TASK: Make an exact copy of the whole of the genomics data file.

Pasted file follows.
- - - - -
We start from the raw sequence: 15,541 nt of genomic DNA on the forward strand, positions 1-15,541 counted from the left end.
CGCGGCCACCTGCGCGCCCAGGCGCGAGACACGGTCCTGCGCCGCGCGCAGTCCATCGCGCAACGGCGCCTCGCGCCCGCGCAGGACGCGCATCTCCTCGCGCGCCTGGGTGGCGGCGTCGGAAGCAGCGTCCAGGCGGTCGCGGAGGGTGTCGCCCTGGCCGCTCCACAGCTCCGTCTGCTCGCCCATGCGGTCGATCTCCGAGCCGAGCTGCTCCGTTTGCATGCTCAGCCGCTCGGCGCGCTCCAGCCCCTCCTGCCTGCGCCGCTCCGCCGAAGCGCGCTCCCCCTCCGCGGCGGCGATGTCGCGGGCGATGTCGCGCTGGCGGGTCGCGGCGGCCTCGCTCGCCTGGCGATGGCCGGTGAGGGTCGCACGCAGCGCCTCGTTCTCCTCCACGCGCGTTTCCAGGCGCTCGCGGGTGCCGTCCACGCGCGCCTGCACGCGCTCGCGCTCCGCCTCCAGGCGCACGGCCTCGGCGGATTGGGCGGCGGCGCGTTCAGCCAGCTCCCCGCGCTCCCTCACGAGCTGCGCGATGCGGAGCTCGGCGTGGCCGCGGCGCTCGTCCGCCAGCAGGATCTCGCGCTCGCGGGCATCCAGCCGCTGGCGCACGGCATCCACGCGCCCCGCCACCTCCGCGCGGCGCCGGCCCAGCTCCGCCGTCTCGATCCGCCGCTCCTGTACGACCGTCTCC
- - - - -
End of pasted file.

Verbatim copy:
We start from the raw sequence: 15,541 nt of genomic DNA on the forward strand, positions 1-15,541 counted from the left end.
CGCGGCCACCTGCGCGCCCAGGCGCGAGACACGGTCCTGCGCCGCGCGCAGTCCATCGCGCAACGGCGCCTCGCGCCCGCGCAGGACGCGCATCTCCTCGCGCGCCTGGGTGGCGGCGTCGGAAGCAGCGTCCAGGCGGTCGCGGAGGGTGTCGCCCTGGCCGCTCCACAGCTCCGTCTGCTCGCCCATGCGGTCGATCTCCGAGCCGAGCTGCTCCGTTTGCATGCTCAGCCGCTCGGCGCGCTCCAGCCCCTCCTGCCTGCGCCGCTCCGCCGAAGCGCGCTCCCCCTCCGCGGCGGCGATGTCGCGGGCGATGTCGCGCTGGCGGGTCGCGGCGGCCTCGCTCGCCTGGCGATGGCCGGTGAGGGTCGCACGCAGCGCCTCGTTCTCCTCCACGCGCGTTTCCAGGCGCTCGCGGGTGCCGTCCACGCGCGCCTGCACGCGCTCGCGCTCCGCCTCCAGGCGCACGGCCTCGGCGGATTGGGCGGCGGCGCGTTCAGCCAGCTCCCCGCGCTCCCTCACGAGCTGCGCGATGCGGAGCTCGGCGTGGCCGCGGCGCTCGTCCGCCAGCAGGATCTCGCGCTCGCGGGCATCCAGCCGCTGGCGCACGGCATCCACGCGCCCCGCCACCTCCGCGCGGCGCCGGCCCAGCTCCGCCGTCTCGATCCGCCGCTCCTGTACGACCGTCTCC